Moral Epistemology and Gays

October 5, 2007

What is it with people? Why can’t they start thinking through their Moral Epistemology?

It seems like at least once a week, in reading various news and blogs, that I run across some sort of side-swipe at “Conservative Christians”, “biblical literalists”, “religious fundamentalists”, etc. True enough, the people they are talking about might be people that I would not get along with either, but it’s so frustrating to see people passing moral judgment with absolutely no reference to (or awareness of) their system of moral epistemology. This should be unsurprising, of course, for two reasons … human beings have never been very good at understanding people different from them, and, “if they hate you, know that they hated Me first”. Still, because I, without wanting to, buy into “with the crowd, there is truth” (at least for some things) it’s always a little disconcerting to see journalists that I thought were “like me” basically toss me into that fringe of society that cannot possibly say anything of value. And the reason it irks me so much? Moral Epistemology!

Let’s take, for instance, gays. I read this article a couple days ago. It basically says that to not approve of homosexuality is a moral wrong. A lot of people feel the same way. I, as a “biblical literalist”, do not. Up until 50 years ago, there were very few people in the world that felt as the author (and a good many others in the west) feels about this issue. And yet, they take it for granted (because they have not questioned their Moral Epistemology) that any good person will agree with them on this issue. They believe homosexuality is acceptable, even commendable, probably because “everyone in the group I identify myself with believes this”. They don’t know it, but I’d lay even money that this is why. We all do this for a variety of things. If I want to find out the truth about the English Civil War, I will probably read Wikipedia … because I trust that the community of people who like history and post to Wikipedia will probably have as balanced a perspective as possible for this issue. We make decisions like this every day. We look to our tribe, if you will, to decide for us on issues complex and simple, and often our attitudes about these things are so ingrained that we don’t even think to identify the source.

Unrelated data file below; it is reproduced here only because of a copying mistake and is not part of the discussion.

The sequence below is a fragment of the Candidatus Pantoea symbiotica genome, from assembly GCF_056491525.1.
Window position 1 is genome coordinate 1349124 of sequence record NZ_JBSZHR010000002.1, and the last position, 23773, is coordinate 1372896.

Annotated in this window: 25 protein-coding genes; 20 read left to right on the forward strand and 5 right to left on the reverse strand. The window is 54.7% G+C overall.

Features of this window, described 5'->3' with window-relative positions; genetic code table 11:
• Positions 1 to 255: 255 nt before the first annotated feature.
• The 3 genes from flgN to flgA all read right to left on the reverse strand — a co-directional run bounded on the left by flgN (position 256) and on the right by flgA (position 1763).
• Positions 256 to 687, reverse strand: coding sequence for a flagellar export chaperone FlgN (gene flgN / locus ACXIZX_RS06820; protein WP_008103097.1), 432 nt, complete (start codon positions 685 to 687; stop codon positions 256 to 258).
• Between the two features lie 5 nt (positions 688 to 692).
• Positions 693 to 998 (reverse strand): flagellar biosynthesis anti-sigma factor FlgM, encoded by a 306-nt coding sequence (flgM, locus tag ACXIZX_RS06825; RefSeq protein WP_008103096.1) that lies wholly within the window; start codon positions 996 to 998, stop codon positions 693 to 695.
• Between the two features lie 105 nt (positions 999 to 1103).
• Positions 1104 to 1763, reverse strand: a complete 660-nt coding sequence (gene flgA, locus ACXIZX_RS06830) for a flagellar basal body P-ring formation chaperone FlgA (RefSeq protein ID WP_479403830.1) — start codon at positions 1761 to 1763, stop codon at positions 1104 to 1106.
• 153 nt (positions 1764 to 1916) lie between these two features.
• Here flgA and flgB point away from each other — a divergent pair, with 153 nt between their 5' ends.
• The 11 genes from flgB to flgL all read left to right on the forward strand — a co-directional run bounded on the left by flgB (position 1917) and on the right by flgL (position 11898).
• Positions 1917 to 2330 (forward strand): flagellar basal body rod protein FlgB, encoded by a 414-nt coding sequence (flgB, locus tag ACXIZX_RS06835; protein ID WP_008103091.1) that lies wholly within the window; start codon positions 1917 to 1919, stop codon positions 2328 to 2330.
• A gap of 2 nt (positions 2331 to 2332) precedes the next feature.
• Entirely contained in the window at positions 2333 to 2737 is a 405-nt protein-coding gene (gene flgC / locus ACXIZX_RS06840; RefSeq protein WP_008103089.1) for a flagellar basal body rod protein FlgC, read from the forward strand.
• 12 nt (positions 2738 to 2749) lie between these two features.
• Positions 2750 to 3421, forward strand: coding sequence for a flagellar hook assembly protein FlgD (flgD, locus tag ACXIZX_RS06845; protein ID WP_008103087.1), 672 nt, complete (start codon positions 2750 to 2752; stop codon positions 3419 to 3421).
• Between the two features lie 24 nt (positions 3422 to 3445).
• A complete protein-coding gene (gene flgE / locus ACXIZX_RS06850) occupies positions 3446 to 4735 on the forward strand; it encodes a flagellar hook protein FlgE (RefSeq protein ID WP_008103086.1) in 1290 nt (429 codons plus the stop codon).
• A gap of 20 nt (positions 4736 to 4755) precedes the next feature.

But I don’t think it’s safe to do that on moral issues. Because different tribes believe different things about moral issues (particularly homosexuality, nowadays), and because I believe moral issues are far more important for us than the English Civil War … you’ve got to at least realize that you aren’t making up your own mind about these things.

I belong to a lot of tribes. I belong to the “evangelical Christian” tribe. I belong to the “geeks who like to read Engagdet” tribe. I belong to the “protect human rights for everyone” tribe, and also to the “let’s stop genocide and war, if we can” tribe. Because the morals of these different tribes often come into conflict, and because I believe in God and an absolute (if not completely knowable) moral standard outside of culture, I must have a way to determine what’s wrong and what’s right.

That’s why I’m a “biblical literalist”. I believe, as the Bible says, that God did not leave us as orphans, but that in ages past He spoke to us through prophets; and directly, through Jesus. And that’s why my system of Moral Epistemology, though allowing me to draw information and judgments for some things from the tribes I belong to, leaves the Bible as the ultimate standard. So, if my tribe tells me that killing children is acceptable, and the Bible indicates to me that God does not agree, I don’t follow the tribe. The same goes for homosexuality.

That being said, I don’t think, as Ms. Voynar says, that gays should be excluded from the church. But because I have a different system of moral epistemology,  though, I mean something different by that. I don’t think homosexuality is any worse than adultery or alcoholism. Would a person struggling with alcoholism be excluded from the church? No! Would a person be considered a bad Christian solely because they had struggled with alcoholism in the past? Certainly not!

However, a person who was currently drinking heavily, and was telling other people that binge drinking was totally compatible with Christianity, would probably be viewed not as “missionary” but as “mission field”. Christ would want us to accept gays. But He would not want us to condone homosexual behavior.


Leave a Reply

Please log in using one of these methods to post your comment: Logo

You are commenting using your account. Log Out / Change )

Twitter picture

You are commenting using your Twitter account. Log Out / Change )

Facebook photo

You are commenting using your Facebook account. Log Out / Change )

Google+ photo

You are commenting using your Google+ account. Log Out / Change )

Connecting to %s

%d bloggers like this: